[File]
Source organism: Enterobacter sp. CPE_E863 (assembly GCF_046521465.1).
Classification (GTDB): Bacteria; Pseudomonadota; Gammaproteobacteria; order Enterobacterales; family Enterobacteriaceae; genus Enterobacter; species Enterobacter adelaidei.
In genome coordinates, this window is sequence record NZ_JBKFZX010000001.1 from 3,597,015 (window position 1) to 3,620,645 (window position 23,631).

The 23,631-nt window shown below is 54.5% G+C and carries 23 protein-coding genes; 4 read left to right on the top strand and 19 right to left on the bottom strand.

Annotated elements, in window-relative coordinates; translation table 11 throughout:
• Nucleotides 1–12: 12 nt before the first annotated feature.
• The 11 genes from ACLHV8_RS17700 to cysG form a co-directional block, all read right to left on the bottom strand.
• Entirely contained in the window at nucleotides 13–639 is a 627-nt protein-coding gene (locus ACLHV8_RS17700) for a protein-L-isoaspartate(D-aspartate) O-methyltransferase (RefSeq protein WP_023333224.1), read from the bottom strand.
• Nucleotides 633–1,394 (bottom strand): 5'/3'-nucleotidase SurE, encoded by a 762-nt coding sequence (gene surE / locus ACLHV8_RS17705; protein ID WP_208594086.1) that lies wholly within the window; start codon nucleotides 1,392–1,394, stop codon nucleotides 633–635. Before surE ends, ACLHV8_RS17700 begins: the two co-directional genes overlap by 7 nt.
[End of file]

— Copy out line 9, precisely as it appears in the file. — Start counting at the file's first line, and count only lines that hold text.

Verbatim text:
• Nucleotides 633–1,394 (bottom strand): 5'/3'-nucleotidase SurE, encoded by a 762-nt coding sequence (gene surE / locus ACLHV8_RS17705; protein ID WP_208594086.1) that lies wholly within the window; start codon nucleotides 1,392–1,394, stop codon nucleotides 633–635. Before surE ends, ACLHV8_RS17700 begins: the two co-directional genes overlap by 7 nt.